For most parents, the post-holiday frenzy starts to kick in when the countdown for back to school looms closer. Those dreaded “mum” questions start to surface and the frantic checklist begins to get longer. Lunchboxes, school uniforms, backpacks and hair ties – oh my!
Whether it’s the initial first day back to school or returning to the giant concrete playground, the biggest opponent that a parent will face is negotiating with their children when it comes to one of the most important items on the back-to- school list; school shoes.
We chatted with Podiatrist and Co-Founder of Skobi School Shoes, Sophie McLellan, about the top tips for parents when it’s time to negotiate with your children about style and adequate support in school shoes.
Tip 1: Choose a shoe that fits and meets their needs
Every child’s feet are individual and no two feet are the same. Foot shape and growth patterns change from child to child so it is important to choose a shoe that fits the needs and measurements of the child who will be wearing them.
When it comes to fit, the key things parents need to consider is that the shoe is not too long or too short, and the width suits their individual foot. A shoe that is too big or too small causes excessive movement or restriction and can result in blistering or toe deformities. Whether your child is or isn’t super active is also a characteristic that comes in to play when considering style – should they be more flexible or should they be more robust? Another important factor is weight. As a first point of call, consider the activities your kids take part in in order to decide upon a lightweight shoe or one that is heavier (plus the style they like) in order to get the best result.
Another common consideration is whether their child prefers laces or velcro. At the end of the day, appearance should not undermine the right level of support. Rather than choose by appearance, consider the shoe that is easiest for your child and gives them that added independence.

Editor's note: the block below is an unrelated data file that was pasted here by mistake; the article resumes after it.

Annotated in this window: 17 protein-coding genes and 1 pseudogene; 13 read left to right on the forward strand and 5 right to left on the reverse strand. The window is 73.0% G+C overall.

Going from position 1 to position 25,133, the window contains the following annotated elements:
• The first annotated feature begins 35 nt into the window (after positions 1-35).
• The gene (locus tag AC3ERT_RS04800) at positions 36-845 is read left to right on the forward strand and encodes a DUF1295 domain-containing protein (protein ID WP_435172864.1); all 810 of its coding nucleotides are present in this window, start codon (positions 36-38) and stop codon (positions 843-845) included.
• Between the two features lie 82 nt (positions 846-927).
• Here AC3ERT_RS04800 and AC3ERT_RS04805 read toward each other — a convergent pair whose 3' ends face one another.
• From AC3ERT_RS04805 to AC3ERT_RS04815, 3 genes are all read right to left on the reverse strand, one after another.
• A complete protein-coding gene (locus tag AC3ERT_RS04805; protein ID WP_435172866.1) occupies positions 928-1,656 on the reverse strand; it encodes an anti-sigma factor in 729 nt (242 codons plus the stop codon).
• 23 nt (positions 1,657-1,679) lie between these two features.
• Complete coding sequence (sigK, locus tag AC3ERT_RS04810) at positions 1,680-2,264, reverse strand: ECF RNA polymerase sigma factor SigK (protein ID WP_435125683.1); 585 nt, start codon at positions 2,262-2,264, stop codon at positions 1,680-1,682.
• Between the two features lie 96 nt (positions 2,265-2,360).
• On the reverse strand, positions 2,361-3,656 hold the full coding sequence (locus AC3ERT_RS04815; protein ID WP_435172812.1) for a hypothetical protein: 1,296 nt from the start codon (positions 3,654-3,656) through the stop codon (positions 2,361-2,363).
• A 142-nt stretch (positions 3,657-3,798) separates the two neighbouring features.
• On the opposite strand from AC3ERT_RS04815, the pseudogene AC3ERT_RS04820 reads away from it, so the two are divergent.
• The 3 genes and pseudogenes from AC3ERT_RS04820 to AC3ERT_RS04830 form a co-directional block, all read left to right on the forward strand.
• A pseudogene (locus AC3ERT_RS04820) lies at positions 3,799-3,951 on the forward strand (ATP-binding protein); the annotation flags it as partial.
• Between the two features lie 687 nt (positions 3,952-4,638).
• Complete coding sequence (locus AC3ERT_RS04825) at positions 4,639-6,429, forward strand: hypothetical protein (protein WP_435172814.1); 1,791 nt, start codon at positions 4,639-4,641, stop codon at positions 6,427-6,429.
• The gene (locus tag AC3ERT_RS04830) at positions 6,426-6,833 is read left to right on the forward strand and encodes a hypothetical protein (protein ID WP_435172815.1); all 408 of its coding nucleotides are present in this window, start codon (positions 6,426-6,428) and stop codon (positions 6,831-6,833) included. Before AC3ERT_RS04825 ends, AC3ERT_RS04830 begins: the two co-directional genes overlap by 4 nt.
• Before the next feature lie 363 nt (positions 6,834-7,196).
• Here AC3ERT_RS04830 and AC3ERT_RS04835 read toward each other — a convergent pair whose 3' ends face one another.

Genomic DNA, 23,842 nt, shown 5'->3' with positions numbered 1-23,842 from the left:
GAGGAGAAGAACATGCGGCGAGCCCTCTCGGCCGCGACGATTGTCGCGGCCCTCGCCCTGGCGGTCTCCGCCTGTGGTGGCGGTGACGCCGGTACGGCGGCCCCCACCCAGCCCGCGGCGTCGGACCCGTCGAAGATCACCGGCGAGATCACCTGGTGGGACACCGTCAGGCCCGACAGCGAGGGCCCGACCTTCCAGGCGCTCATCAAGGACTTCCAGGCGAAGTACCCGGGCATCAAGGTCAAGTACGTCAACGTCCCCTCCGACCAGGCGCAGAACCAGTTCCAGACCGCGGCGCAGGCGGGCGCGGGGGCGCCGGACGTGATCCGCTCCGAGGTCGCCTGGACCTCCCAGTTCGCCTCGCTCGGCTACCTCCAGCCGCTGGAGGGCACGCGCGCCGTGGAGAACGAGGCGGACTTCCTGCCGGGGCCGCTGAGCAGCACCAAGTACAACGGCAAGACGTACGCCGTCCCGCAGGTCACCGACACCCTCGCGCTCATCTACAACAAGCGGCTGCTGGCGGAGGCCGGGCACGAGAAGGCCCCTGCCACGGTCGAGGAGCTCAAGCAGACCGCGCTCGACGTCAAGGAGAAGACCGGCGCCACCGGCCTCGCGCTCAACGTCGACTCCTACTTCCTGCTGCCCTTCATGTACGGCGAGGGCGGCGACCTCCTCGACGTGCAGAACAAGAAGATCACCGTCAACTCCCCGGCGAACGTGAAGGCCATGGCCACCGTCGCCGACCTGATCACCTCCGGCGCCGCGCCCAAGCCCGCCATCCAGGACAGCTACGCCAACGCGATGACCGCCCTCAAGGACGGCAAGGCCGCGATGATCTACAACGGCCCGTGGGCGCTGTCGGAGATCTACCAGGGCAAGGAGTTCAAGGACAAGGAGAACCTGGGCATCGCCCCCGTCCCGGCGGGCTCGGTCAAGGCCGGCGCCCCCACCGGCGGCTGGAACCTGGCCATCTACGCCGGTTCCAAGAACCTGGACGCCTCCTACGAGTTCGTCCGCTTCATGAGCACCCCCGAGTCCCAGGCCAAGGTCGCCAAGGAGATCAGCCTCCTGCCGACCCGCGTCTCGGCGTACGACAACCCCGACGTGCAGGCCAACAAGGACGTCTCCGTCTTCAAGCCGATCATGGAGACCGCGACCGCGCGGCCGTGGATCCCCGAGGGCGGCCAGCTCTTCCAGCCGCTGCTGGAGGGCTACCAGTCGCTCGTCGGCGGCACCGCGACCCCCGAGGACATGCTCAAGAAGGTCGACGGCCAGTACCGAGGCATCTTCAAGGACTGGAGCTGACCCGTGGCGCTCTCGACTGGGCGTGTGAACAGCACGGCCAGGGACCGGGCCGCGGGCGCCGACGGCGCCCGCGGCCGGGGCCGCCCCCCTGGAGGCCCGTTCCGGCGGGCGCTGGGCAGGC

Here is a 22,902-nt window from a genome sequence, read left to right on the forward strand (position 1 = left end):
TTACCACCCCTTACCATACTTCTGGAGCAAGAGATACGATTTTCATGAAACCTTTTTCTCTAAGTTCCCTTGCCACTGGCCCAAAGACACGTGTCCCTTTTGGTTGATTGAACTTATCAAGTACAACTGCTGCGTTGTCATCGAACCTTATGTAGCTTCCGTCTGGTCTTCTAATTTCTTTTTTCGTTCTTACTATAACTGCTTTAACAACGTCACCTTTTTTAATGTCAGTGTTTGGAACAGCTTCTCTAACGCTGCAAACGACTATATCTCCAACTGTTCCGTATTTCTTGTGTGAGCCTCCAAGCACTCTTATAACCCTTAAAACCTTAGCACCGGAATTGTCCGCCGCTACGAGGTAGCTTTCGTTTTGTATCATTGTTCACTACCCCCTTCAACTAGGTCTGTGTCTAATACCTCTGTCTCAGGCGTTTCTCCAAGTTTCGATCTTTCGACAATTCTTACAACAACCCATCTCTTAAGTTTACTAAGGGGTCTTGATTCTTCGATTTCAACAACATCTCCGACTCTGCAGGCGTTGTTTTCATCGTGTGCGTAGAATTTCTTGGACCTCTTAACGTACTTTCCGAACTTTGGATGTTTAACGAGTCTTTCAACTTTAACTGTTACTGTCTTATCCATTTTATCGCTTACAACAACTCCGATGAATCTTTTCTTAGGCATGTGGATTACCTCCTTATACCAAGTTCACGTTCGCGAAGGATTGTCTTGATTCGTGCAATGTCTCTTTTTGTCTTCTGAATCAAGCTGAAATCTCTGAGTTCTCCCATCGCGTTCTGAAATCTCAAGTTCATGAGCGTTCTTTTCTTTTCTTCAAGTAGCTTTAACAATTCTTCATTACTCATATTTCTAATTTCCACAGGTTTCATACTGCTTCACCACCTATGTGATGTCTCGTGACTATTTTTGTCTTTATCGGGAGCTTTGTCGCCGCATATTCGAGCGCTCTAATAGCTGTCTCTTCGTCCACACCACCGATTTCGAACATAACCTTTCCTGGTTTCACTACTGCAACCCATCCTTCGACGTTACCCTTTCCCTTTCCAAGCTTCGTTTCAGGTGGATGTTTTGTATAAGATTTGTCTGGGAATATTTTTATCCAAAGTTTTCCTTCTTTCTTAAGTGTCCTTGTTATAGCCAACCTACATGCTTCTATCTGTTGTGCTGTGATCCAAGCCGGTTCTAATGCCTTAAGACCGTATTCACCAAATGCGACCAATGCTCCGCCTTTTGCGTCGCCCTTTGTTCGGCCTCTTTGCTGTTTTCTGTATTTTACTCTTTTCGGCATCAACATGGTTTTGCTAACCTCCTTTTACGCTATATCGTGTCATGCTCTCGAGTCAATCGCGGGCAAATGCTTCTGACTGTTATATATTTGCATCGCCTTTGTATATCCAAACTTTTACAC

Tip 2: Compromise
As parents, it is one thing to find a school shoe that your child likes but actually finding one that also meets their needs is a whole new realm of frustration.
Negotiating is a challenge a lot of parents face and it can be a very exasperating time as a ‘back to school’ first timer. Our biggest tip to balance fit and needs with style is by getting them involved in the selection process. We’ve found that it is a lot easier if they get their child involved in the decision making and will result in a selection that ticks all the important boxes – fit, form, function and of course, style. Engaging with their kids and giving them the opportunity to join in gives parents a higher success rate.
Tip 3: Avoid this common mistake
A concern many parents face is the cost of school shoes versus their quality. Generally, children roughly get 700 hours of wear out of their school shoes or about half a year before they start to show signs of excess wear. When you think about it, children spend over 40 hours a week in their school shoes. That’s about 80 per cent of their day, Monday to Friday, jumping, skipping, running and all the rigorous fun on hard surfaces. When parents consider how important the developmental outcome of their kids is in their formative years and how much they rely on their shoes day to day in the present day, parents tend to understand why the value of spending more for a good pair of
school shoes that will last the distance.
About Sophie and Skobi School Shoes
Sophie is a certified podiatrist as well as the co-owner of Little Big Feet, an exclusive Children’s podiatry clinic. Sophie co-founded Skobi School Shoes with husband Jason, Australia’s first school shoe specifically designed by Paediatric Podiatrists and loved by kids. Skobi School Shoes recognised that every kid is different and puts all their individual requirements at the forefront of a school shoe design, creating the ultimate feel, form and function. The Skobi Range comprises of four collections purposefully designed for Aussie kids and includes options for children with sensitive feet.